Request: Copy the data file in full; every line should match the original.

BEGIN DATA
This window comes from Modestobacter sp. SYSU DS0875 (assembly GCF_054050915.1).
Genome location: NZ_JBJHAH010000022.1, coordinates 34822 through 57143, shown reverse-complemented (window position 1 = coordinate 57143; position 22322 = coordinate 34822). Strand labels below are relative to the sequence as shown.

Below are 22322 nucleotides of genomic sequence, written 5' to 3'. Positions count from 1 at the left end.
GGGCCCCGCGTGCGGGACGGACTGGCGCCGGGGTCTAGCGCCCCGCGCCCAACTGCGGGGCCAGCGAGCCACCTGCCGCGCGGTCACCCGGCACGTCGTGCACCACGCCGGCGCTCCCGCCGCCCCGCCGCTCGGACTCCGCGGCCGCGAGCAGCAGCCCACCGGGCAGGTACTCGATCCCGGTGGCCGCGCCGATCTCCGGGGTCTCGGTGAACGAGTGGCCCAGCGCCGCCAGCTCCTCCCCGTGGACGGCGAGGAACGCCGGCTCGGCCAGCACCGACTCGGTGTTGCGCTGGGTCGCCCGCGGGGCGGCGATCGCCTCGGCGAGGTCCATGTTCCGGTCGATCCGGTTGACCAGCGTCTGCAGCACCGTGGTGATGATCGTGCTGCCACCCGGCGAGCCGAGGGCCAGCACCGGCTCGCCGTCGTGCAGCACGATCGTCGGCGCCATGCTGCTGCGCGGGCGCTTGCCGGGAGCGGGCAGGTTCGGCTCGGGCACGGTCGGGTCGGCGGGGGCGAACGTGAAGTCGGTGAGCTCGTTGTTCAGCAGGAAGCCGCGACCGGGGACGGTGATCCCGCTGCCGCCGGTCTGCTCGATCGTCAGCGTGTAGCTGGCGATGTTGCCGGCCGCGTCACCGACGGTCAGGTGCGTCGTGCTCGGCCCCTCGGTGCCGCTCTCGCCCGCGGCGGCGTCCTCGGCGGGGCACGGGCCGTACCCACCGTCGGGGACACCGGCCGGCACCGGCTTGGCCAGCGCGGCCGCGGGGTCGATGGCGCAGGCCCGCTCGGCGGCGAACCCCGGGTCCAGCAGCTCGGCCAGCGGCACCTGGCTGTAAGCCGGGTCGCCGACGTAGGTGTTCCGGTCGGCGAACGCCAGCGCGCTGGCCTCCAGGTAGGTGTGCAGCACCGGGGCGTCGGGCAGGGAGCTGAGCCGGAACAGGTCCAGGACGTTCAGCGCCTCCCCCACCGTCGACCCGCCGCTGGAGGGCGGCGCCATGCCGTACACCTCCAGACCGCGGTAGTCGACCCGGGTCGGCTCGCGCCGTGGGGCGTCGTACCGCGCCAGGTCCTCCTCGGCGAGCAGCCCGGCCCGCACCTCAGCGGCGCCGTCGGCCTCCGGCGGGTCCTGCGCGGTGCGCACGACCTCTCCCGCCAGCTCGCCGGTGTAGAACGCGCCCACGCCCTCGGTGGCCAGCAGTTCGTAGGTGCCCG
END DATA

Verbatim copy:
This window comes from Modestobacter sp. SYSU DS0875 (assembly GCF_054050915.1).
Genome location: NZ_JBJHAH010000022.1, coordinates 34822 through 57143, shown reverse-complemented (window position 1 = coordinate 57143; position 22322 = coordinate 34822). Strand labels below are relative to the sequence as shown.

Below are 22322 nucleotides of genomic sequence, written 5' to 3'. Positions count from 1 at the left end.
GGGCCCCGCGTGCGGGACGGACTGGCGCCGGGGTCTAGCGCCCCGCGCCCAACTGCGGGGCCAGCGAGCCACCTGCCGCGCGGTCACCCGGCACGTCGTGCACCACGCCGGCGCTCCCGCCGCCCCGCCGCTCGGACTCCGCGGCCGCGAGCAGCAGCCCACCGGGCAGGTACTCGATCCCGGTGGCCGCGCCGATCTCCGGGGTCTCGGTGAACGAGTGGCCCAGCGCCGCCAGCTCCTCCCCGTGGACGGCGAGGAACGCCGGCTCGGCCAGCACCGACTCGGTGTTGCGCTGGGTCGCCCGCGGGGCGGCGATCGCCTCGGCGAGGTCCATGTTCCGGTCGATCCGGTTGACCAGCGTCTGCAGCACCGTGGTGATGATCGTGCTGCCACCCGGCGAGCCGAGGGCCAGCACCGGCTCGCCGTCGTGCAGCACGATCGTCGGCGCCATGCTGCTGCGCGGGCGCTTGCCGGGAGCGGGCAGGTTCGGCTCGGGCACGGTCGGGTCGGCGGGGGCGAACGTGAAGTCGGTGAGCTCGTTGTTCAGCAGGAAGCCGCGACCGGGGACGGTGATCCCGCTGCCGCCGGTCTGCTCGATCGTCAGCGTGTAGCTGGCGATGTTGCCGGCCGCGTCACCGACGGTCAGGTGCGTCGTGCTCGGCCCCTCGGTGCCGCTCTCGCCCGCGGCGGCGTCCTCGGCGGGGCACGGGCCGTACCCACCGTCGGGGACACCGGCCGGCACCGGCTTGGCCAGCGCGGCCGCGGGGTCGATGGCGCAGGCCCGCTCGGCGGCGAACCCCGGGTCCAGCAGCTCGGCCAGCGGCACCTGGCTGTAAGCCGGGTCGCCGACGTAGGTGTTCCGGTCGGCGAACGCCAGCGCGCTGGCCTCCAGGTAGGTGTGCAGCACCGGGGCGTCGGGCAGGGAGCTGAGCCGGAACAGGTCCAGGACGTTCAGCGCCTCCCCCACCGTCGACCCGCCGCTGGAGGGCGGCGCCATGCCGTACACCTCCAGACCGCGGTAGTCGACCCGGGTCGGCTCGCGCCGTGGGGCGTCGTACCGCGCCAGGTCCTCCTCGGCGAGCAGCCCGGCCCGCACCTCAGCGGCGCCGTCGGCCTCCGGCGGGTCCTGCGCGGTGCGCACGACCTCTCCCGCCAGCTCGCCGGTGTAGAACGCGCCCACGCCCTCGGTGGCCAGCAGTTCGTAGGTGCCCG